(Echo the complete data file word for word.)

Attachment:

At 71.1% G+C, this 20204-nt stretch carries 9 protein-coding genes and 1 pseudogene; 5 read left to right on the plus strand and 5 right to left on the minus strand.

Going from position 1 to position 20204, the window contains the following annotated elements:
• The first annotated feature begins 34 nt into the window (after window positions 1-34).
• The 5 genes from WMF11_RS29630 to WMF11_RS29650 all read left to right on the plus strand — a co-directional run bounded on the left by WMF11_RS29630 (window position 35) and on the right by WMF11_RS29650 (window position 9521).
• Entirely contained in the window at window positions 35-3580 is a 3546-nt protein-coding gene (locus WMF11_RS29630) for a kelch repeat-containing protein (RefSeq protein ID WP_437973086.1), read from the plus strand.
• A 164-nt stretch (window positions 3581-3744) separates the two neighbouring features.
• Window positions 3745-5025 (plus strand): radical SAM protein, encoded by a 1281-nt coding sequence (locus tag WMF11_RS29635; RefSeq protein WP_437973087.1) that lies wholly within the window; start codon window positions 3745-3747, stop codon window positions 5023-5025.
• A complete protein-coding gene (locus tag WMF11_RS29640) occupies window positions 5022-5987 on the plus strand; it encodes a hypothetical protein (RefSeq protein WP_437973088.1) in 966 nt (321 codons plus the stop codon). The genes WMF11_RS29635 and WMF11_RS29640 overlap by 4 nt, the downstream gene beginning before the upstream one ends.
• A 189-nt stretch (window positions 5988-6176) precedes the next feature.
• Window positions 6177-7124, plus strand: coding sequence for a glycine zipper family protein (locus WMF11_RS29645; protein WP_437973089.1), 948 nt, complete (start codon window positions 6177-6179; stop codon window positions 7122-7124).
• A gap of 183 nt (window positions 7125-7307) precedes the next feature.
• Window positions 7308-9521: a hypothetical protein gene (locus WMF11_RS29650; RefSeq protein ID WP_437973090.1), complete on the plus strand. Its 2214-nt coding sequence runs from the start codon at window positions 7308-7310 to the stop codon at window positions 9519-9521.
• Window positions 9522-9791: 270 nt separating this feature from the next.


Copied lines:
At 71.1% G+C, this 20204-nt stretch carries 9 protein-coding genes and 1 pseudogene; 5 read left to right on the plus strand and 5 right to left on the minus strand.

Going from position 1 to position 20204, the window contains the following annotated elements:
• The first annotated feature begins 34 nt into the window (after window positions 1-34).
• The 5 genes from WMF11_RS29630 to WMF11_RS29650 all read left to right on the plus strand — a co-directional run bounded on the left by WMF11_RS29630 (window position 35) and on the right by WMF11_RS29650 (window position 9521).
• Entirely contained in the window at window positions 35-3580 is a 3546-nt protein-coding gene (locus WMF11_RS29630) for a kelch repeat-containing protein (RefSeq protein ID WP_437973086.1), read from the plus strand.
• A 164-nt stretch (window positions 3581-3744) separates the two neighbouring features.
• Window positions 3745-5025 (plus strand): radical SAM protein, encoded by a 1281-nt coding sequence (locus tag WMF11_RS29635; RefSeq protein WP_437973087.1) that lies wholly within the window; start codon window positions 3745-3747, stop codon window positions 5023-5025.
• A complete protein-coding gene (locus tag WMF11_RS29640) occupies window positions 5022-5987 on the plus strand; it encodes a hypothetical protein (RefSeq protein WP_437973088.1) in 966 nt (321 codons plus the stop codon). The genes WMF11_RS29635 and WMF11_RS29640 overlap by 4 nt, the downstream gene beginning before the upstream one ends.
• A 189-nt stretch (window positions 5988-6176) precedes the next feature.
• Window positions 6177-7124, plus strand: coding sequence for a glycine zipper family protein (locus WMF11_RS29645; protein WP_437973089.1), 948 nt, complete (start codon window positions 6177-6179; stop codon window positions 7122-7124).
• A gap of 183 nt (window positions 7125-7307) precedes the next feature.
• Window positions 7308-9521: a hypothetical protein gene (locus WMF11_RS29650; RefSeq protein ID WP_437973090.1), complete on the plus strand. Its 2214-nt coding sequence runs from the start codon at window positions 7308-7310 to the stop codon at window positions 9519-9521.
• Window positions 9522-9791: 270 nt separating this feature from the next.